It is by the light of that interpretation that the Church observes your great problems. In Our opinion, these problems can be considered from a twofold point of view: one being the freedom of national territories, the other being the equality of races. What We mean now by that word of many meanings, “freedom”, is civil independence, political self-determination, emancipation from the domination of other powers extraneous to the African population. This is an event which dominates world history, and which Our predecessor Pope John the Twenty-Third defined as a sign of the times (cf. Enc. Pacem in Terris, Nos. 40-41; A.A.S. 1963, p. 268). In other words, it is a fact arising from the greater awareness which men have acquired of their own dignity, both as individuals, and as a community of people; it is a fact which reveals the irreversible current of history, corresponding, no doubt, to a providential plan pointing out the right direction to all those invested with responsibility, above all in the political field.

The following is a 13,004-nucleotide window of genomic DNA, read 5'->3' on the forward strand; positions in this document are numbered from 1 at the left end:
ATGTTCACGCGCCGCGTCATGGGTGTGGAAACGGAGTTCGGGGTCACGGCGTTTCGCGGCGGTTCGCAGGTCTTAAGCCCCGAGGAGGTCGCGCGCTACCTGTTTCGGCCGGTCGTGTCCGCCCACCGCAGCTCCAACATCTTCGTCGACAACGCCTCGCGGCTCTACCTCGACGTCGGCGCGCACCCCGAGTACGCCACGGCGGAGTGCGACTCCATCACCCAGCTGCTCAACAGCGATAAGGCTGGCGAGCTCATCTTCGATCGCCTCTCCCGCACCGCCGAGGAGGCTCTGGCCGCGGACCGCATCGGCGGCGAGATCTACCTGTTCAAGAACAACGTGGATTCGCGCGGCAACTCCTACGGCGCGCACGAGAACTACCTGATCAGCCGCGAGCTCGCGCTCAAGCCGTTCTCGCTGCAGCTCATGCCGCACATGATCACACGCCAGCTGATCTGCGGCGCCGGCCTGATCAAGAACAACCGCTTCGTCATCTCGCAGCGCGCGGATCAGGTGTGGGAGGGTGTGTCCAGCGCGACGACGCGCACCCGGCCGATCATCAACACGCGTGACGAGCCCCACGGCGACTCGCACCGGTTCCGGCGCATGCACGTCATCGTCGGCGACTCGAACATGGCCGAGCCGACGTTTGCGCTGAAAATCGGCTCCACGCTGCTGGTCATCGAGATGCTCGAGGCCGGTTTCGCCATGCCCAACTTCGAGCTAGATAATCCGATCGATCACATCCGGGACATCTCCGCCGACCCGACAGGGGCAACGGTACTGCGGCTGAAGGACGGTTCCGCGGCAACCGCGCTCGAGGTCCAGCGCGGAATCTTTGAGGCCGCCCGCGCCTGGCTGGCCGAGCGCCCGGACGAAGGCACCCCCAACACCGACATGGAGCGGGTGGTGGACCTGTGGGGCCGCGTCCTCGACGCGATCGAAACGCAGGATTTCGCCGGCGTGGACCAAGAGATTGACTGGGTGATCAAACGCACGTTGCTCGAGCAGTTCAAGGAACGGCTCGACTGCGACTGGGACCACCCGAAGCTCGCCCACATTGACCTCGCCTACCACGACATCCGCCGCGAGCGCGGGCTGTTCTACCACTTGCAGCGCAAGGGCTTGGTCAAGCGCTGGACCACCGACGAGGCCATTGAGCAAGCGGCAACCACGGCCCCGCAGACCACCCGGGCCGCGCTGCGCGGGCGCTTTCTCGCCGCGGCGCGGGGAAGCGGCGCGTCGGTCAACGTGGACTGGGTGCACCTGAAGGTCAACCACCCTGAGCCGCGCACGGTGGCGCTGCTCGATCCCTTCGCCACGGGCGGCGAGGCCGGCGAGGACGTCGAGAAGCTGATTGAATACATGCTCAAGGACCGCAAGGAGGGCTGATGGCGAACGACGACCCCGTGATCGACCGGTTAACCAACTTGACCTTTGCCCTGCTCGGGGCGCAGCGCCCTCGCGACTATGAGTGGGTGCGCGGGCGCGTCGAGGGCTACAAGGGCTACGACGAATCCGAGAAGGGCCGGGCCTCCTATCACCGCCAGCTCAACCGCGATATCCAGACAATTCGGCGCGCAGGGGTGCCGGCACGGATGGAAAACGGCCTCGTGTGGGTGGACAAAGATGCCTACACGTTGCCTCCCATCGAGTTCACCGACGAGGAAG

No one, as that venerated Predecessor of Ours observed, likes to feel himself subjected to political powers wielded from outside his own national or ethnic community. Therefore the Peoples of Africa have themselves assumed the responsibility for their own destiny. The Church greets this event with satisfaction, for there is no doubt that it marks a decisive step forward on the path of human civilization; and she greets it with pleasure, because she is convinced that she has, in the sphere of her proper action, made her contribution, namely, in the sphere of human conscience made more aware by the Gospel message; for by the light of that message the dignity of a people are seen more clearly, and the demands arising from that dignity are recognized. Those demands have their reflection in every aspect of human life, which is elevated to the fulness of personal responsibility, and inserted into a collectivity governed by justice and love.